Adrian Day: Long Term Looks Attractive
Source: The Gold Report (9/24/07)
A pioneer in global investing, with a reputation for discovering big winners, Adrian Day, President of Adrian Day Asset Management, which manages portfolios in resource and global equities, and the editor of Adrian Day's Global Analyst, gives us his insight on gold's future prospects.
GR: What's your take on the Fed's rate cut last week, and its effect on the gold price?
The Federal Reserve's actions, both in pumping liquidity into the system in August and more particularly in cutting rates last week, clearly send the message that the Fed is finished with tightening (such as it was) and raising rates. Although lip-service continues to be paid to fighting inflation and I believe FedHead Bernanke understands how Greenspan's loose monetary policies have contributed to the crisis nonetheless, the tide has turned and, going forward, the Fed will err on the side of preventing the economy from sliding into too deep a recession. Inflation will take a back seat, and the dollar be damned. This is clearly positive for gold, and the market's reaction since mid-August clearly shows this, with gold up $80.
The markets are now due for a pause, the dollar on the downside and gold on the upside; the metal could come off $30-$40, but the fundamental direction is clear. We would expect gold to continue to react very positively to further credit problems, weak economic news, and interest rate cuts.
GR: Can you give us an idea where you think gold will be headed for the balance of the year?
DAY: First of all, I always take a step back and look at the longer-term perspective. If I'm bullish in the longer term that means that I want to be looking for opportunities to buy. I don't buy because the short term looks good if the long term is weak. That said, the longer term looks attractive for gold. Right now we have a positive macroeconomic environment with good growth around the world-the U.S. is slowing but the world economy is doing well. The most important global factor is the dollar decline.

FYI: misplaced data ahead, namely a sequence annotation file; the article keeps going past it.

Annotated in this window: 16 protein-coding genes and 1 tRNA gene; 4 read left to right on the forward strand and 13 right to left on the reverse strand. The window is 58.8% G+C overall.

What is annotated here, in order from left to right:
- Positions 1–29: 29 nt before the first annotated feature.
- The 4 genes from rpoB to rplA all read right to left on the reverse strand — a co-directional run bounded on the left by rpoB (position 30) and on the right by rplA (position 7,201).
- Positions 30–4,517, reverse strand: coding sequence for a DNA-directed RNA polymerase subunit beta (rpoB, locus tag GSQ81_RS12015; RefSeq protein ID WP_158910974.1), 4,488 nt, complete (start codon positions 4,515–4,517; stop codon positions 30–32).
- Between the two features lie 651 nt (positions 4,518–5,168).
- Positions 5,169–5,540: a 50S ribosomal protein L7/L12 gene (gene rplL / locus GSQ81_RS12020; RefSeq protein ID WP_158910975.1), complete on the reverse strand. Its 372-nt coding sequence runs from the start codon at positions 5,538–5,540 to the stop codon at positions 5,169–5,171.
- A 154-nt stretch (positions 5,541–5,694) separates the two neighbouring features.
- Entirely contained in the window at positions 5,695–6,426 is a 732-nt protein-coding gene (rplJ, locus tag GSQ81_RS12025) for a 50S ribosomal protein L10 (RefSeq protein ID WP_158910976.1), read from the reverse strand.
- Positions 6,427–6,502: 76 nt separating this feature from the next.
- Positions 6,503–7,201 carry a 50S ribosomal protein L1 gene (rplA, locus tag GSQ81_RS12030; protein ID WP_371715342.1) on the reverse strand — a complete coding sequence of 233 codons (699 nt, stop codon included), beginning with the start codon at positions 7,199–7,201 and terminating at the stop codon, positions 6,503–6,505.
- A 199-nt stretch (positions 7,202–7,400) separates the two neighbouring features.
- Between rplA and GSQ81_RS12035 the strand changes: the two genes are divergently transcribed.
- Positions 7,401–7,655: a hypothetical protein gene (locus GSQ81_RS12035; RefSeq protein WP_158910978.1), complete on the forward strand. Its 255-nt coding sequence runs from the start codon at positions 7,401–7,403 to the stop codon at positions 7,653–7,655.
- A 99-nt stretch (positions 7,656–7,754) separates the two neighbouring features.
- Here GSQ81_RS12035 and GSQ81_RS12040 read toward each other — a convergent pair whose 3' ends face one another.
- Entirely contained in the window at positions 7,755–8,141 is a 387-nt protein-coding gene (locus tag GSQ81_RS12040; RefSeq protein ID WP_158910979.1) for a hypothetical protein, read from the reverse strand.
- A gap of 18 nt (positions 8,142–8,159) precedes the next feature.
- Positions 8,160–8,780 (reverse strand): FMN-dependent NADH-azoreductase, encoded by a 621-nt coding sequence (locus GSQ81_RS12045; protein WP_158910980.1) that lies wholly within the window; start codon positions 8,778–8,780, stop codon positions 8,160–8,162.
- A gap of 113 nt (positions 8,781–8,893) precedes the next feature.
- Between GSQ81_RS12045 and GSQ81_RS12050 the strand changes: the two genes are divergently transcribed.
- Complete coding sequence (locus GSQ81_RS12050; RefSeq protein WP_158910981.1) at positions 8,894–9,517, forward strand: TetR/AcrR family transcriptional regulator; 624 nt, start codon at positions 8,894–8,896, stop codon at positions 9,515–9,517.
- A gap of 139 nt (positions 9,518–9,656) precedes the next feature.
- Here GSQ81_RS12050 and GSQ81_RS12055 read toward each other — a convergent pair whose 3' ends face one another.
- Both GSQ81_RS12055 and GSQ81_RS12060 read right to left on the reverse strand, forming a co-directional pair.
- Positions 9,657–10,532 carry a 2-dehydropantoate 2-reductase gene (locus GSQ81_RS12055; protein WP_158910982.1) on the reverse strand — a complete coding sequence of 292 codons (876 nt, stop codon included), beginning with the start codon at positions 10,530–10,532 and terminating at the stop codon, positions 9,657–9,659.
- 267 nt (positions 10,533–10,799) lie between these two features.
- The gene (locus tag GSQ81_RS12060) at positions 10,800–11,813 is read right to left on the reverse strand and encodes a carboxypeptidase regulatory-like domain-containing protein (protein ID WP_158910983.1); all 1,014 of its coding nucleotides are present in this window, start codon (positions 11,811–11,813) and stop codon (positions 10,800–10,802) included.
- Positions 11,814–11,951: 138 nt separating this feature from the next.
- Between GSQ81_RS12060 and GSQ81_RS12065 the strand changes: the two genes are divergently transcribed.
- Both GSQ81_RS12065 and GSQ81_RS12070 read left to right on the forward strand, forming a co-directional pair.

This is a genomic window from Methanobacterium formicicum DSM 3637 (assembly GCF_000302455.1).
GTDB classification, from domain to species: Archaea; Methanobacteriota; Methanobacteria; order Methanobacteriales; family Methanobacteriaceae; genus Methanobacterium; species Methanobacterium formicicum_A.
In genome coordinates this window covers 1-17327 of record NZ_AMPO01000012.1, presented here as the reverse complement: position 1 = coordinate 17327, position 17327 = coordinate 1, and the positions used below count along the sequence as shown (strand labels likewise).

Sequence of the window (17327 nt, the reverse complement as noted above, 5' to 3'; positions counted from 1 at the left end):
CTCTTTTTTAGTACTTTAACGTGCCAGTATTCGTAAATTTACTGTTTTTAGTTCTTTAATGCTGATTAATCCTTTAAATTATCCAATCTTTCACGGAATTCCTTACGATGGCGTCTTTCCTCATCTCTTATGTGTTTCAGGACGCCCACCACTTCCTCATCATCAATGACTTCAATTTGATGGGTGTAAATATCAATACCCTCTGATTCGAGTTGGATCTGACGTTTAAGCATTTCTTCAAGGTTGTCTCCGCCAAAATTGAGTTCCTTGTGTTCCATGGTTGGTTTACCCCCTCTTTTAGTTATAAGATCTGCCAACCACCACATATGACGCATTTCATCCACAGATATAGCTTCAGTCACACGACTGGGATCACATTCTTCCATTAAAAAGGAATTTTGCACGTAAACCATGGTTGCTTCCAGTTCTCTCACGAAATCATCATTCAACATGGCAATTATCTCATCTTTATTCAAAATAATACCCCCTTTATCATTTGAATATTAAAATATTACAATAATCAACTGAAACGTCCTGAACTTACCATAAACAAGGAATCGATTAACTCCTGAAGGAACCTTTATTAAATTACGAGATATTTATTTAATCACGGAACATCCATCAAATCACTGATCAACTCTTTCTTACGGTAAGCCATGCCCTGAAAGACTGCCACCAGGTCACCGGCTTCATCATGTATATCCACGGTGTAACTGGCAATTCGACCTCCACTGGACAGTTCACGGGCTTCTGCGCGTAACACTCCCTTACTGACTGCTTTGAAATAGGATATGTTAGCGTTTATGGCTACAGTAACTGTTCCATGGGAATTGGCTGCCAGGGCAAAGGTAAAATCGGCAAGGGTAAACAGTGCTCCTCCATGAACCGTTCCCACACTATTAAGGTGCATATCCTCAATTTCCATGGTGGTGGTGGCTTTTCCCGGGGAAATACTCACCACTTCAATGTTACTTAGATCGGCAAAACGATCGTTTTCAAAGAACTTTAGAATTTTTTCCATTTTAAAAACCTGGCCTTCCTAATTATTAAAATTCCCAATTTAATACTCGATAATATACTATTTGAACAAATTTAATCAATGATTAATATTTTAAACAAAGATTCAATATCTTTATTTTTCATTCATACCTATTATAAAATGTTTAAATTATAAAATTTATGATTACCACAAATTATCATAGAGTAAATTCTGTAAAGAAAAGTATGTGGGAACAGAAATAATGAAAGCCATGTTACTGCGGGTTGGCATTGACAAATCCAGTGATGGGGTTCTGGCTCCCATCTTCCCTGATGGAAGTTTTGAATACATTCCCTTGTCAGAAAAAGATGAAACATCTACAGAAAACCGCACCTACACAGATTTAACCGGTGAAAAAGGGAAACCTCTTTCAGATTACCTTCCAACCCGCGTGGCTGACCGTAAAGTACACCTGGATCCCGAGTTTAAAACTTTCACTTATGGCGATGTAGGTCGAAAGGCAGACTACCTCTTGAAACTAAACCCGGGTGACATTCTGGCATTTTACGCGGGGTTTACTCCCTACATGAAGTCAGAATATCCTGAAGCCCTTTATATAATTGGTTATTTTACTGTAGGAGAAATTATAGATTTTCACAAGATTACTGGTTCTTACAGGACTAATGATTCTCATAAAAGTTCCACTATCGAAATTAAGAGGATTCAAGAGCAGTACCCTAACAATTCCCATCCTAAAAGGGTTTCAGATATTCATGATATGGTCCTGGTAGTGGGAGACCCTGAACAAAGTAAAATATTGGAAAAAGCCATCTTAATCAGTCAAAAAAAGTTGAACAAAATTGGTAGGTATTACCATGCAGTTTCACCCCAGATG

The supply and demand situation is very positive as well. Despite the fact that gold has jumped up from $250 to over $700 in five years, we haven't increased new mine production. That tells you something because everyone's looking, and everyone would like to boost production. On the demand side, the ETFs have experienced tremendous growth. These funds have had a great impact on the demand for gold because they have enabled investors to buy and trade gold in the same way they would buy and trade any other stock. ETFs have also made it possible for some of the pension funds and other tax-exempt funds to get a position in gold.
GR: You mentioned that you see the weakness in the dollar as the main reason for gold's strength?
DAY: Absolutely. Going forward, the continued weakness of the U.S. dollar is going to have the biggest impact on gold. That's really what's been driving gold for most of the last couple of years and that's going to continue to be the main factor. There's little doubt that the dollar is going to turn downwards, rather than strengthen.